Donning and Doffing Lawsuit and De Minimis Defense
Hourly employees who are not paid for overtime or for “donning and doffing” time can file a 'donning and doffing' lawsuit or an overtime lawsuit under the Fair Labor Standards Act (FLSA). Donning and doffing time is time employees spend putting on and taking off protective gear and clothing in preparation for a shift, or after one. It is not uncommon for employers to raise something known as a de minimis defense to these kinds of claims, arguing that they are not legally required to compensate employees for small amounts of time spent off the clock preparing for work, or finishing up a shift—often periods of time that are ten minutes or less. California courts have historically honored that defense to FLSA claims, but Troester v. Starbucks could shake things up.
Troester filed his claim under the California Labor Code, not the FLSA. The California Supreme Court has never addressed whether the de minimis defense to a federal FLSA claim would also apply to similar claims brought under the state Labor Code.
The de minimis nature of these types of unpaid overtime claims make them a perfect fit for certification as a class action. For example, Troester is only seeking $120 in lost pay in his California labor lawsuit. Although it would not be financially practical for litigants to pursue such claims individually (because hiring a lawyer could cost more than each litigant would stand to make if they win), the legal system enables class members to pool together and share the costs of litigation. These kind of class action lawsuits serve as a check against big companies nickel-and-diming everyday workers.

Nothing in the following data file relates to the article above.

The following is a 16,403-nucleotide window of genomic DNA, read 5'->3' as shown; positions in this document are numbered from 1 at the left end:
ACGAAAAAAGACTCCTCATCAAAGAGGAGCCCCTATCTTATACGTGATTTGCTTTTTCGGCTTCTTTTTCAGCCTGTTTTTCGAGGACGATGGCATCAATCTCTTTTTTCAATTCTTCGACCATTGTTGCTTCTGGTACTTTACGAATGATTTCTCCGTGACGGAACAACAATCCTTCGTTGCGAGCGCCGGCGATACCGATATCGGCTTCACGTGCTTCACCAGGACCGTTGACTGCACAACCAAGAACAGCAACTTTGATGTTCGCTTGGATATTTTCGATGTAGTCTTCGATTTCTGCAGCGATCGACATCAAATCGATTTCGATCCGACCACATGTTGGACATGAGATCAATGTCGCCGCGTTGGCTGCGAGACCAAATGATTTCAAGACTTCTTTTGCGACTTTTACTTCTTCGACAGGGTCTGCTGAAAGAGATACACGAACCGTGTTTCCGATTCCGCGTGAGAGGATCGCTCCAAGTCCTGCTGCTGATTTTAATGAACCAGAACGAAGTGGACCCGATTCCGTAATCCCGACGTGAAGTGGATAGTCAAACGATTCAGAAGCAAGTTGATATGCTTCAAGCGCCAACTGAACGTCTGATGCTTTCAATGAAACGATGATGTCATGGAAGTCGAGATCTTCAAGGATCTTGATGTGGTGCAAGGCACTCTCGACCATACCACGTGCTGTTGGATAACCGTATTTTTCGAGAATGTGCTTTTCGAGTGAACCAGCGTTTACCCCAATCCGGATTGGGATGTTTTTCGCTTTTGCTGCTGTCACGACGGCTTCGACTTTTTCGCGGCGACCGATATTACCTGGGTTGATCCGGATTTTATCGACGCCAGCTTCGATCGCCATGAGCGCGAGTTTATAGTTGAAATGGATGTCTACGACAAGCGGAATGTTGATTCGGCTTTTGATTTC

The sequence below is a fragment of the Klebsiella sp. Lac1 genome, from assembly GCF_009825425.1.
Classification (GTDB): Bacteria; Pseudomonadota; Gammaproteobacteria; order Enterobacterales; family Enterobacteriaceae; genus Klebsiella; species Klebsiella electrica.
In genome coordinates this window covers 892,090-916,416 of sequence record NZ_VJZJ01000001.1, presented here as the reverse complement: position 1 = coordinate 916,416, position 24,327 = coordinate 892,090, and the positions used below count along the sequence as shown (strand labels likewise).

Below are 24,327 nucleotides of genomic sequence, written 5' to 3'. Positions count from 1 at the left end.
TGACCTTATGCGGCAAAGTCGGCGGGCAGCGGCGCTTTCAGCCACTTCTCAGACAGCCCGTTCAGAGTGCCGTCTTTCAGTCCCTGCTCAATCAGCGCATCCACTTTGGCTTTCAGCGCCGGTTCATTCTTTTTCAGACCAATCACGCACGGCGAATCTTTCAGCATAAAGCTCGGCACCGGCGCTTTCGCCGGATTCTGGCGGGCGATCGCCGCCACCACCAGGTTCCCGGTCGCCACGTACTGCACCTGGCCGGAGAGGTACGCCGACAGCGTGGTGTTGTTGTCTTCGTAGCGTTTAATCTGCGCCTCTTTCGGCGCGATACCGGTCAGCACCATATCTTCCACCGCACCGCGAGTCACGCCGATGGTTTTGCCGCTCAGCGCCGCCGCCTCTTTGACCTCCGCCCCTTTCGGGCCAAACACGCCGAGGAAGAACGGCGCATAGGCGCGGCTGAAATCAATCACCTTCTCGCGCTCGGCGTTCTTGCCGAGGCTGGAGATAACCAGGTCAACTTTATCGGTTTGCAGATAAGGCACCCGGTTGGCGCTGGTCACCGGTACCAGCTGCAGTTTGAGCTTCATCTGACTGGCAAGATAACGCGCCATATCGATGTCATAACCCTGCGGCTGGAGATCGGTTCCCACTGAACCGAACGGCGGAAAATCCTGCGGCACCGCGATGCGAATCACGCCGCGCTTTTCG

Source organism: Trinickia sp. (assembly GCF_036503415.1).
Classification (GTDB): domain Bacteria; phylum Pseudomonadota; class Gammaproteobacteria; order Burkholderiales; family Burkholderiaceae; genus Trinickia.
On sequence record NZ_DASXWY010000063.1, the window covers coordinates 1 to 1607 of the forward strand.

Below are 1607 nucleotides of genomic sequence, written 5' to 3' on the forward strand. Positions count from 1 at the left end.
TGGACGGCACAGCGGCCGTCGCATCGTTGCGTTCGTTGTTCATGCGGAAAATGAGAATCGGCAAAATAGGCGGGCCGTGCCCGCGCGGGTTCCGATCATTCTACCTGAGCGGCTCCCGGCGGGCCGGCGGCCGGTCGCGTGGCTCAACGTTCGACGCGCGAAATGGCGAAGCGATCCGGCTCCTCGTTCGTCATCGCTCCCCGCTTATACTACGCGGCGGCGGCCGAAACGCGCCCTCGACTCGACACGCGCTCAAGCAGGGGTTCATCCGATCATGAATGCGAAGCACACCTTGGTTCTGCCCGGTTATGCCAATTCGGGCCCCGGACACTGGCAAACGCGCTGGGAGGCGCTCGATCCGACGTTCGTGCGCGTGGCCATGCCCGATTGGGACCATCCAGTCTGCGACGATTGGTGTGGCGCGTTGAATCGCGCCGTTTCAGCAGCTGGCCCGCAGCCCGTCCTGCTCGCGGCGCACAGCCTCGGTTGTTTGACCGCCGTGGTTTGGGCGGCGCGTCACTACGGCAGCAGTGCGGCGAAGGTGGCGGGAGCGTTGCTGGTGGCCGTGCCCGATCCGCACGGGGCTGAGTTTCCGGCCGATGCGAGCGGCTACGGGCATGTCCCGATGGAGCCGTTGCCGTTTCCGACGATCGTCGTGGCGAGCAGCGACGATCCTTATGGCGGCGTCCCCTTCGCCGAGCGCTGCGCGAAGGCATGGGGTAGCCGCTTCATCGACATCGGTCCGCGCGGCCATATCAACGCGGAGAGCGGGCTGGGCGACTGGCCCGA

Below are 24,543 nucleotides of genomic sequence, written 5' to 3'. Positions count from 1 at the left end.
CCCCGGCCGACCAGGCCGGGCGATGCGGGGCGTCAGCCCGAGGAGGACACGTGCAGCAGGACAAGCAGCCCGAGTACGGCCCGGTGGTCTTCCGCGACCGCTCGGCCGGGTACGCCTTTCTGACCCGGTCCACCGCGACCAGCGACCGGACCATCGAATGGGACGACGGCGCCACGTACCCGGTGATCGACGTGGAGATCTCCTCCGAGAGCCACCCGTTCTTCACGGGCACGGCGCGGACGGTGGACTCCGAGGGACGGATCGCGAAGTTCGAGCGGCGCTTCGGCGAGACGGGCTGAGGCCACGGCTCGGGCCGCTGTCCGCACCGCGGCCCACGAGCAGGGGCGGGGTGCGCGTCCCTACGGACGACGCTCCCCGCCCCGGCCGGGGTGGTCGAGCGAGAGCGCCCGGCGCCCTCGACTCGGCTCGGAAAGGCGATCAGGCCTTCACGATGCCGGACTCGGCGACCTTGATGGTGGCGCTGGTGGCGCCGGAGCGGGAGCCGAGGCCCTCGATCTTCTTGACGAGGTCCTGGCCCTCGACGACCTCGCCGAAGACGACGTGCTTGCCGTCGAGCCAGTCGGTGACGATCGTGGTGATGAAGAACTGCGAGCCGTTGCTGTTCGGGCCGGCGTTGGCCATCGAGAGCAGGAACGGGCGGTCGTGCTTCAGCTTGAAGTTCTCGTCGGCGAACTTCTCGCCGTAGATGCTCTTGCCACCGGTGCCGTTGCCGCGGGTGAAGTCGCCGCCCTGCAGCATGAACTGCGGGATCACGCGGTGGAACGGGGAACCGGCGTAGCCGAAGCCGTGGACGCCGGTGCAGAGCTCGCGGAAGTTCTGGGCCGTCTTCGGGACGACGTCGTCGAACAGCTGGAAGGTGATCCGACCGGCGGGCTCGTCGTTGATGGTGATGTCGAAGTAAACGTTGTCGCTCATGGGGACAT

In determining whether the de minimis rule applies, the court will consider how difficult it is as a practical matter to record the additional time, how much time total was spent doing these tasks in the aggregate, and whether it was a regularly required task, or just an occasional one.
Case to be Heard by California Supreme Court
The California Supreme Court will hear oral argument from the parties in this case on May 1, 2018. In addition to back pay for unpaid wages, Troester will most likely argue that Starbucks should be subject to additional penalties, attorneys’ fees, and court costs. In his California unpaid wages lawsuit, Troester alleges that the tasks he performed before and after clocking in and out each day took between four and ten minutes, totaling about a day and a half of work (12 hours and 50 minutes in total). Troester also claims that if he did not perform these tasks as required by his supervisor, he would have been fired.
US Supreme Court Stance on Donning & Doffing
The United States Supreme Court has ruled that certain activities, like taking time to put on safety gear before a shift, should be encouraged because it protects the safety of employees, and also an employers’ bottom line—injuries are more costly to an employer than paying for the relatively short amount of time spent donning and doffing safety gear.
READ MORE CALIFORNIA UNPAID WAGES LEGAL NEWS
If you suspect that you have been denied pay for overtime in California, were not provided with meal or rest breaks during your shifts, or were not paid for time spent performing essential functions of your job (putting on or removing safety gear, or walking employees to their vehicles as required by company policy), you may want to contact an experienced California overtime lawyer today. An experienced California overtime attorney will be able to determine whether you have a viable legal claim.